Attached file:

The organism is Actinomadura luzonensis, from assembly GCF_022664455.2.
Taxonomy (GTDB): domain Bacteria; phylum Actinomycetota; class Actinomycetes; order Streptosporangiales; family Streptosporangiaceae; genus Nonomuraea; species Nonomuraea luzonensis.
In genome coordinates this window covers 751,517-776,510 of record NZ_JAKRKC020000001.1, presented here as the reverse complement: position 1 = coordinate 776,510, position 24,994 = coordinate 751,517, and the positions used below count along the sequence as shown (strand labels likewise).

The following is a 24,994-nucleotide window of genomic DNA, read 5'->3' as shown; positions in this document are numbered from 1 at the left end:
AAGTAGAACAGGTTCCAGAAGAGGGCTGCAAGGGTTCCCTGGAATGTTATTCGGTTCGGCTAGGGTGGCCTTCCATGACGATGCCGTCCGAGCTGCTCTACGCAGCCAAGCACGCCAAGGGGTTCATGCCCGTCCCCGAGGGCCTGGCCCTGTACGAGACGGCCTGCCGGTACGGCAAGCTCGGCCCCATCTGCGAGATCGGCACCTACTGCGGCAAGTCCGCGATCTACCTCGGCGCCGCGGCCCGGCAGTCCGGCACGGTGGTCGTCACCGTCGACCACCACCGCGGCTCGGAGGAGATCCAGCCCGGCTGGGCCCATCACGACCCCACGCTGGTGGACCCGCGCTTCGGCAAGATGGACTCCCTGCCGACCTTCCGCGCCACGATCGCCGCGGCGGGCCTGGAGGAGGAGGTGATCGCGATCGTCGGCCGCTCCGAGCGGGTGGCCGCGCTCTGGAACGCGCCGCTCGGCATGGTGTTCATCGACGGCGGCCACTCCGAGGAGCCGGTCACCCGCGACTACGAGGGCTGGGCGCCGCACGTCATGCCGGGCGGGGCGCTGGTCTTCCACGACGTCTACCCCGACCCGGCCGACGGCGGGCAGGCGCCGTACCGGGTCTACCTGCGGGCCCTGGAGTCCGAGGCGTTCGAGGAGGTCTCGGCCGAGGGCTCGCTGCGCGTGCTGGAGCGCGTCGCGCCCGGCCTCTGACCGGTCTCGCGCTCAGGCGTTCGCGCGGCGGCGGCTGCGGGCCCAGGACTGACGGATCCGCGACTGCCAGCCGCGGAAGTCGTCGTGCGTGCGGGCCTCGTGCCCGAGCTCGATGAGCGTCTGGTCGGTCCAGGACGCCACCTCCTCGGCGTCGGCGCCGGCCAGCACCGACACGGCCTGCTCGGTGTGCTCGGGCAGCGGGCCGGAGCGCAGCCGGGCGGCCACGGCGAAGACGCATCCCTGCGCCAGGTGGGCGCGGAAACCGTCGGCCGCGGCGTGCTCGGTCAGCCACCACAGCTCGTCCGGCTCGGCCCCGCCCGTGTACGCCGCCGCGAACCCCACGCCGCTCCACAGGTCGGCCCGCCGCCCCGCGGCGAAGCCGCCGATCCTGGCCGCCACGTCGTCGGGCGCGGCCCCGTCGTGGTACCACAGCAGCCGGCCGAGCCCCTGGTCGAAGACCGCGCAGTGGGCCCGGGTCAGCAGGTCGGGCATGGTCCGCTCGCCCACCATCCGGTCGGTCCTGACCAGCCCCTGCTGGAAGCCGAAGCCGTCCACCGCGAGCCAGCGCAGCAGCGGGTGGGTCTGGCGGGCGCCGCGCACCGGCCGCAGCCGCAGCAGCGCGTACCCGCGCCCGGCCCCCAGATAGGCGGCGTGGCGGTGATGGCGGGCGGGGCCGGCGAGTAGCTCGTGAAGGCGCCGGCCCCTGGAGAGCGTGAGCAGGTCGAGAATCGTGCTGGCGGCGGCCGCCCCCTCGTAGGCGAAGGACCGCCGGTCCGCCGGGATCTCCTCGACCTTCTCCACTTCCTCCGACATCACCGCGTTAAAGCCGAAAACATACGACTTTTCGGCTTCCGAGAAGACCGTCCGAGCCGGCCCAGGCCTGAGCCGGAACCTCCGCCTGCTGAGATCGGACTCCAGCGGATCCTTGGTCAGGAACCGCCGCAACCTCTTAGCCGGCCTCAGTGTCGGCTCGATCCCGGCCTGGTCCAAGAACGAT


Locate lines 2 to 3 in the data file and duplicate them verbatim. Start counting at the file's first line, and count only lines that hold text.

Taxonomy (GTDB): domain Bacteria; phylum Actinomycetota; class Actinomycetes; order Streptosporangiales; family Streptosporangiaceae; genus Nonomuraea; species Nonomuraea luzonensis.
In genome coordinates this window covers 751,517-776,510 of record NZ_JAKRKC020000001.1, presented here as the reverse complement: position 1 = coordinate 776,510, position 24,994 = coordinate 751,517, and the positions used below count along the sequence as shown (strand labels likewise).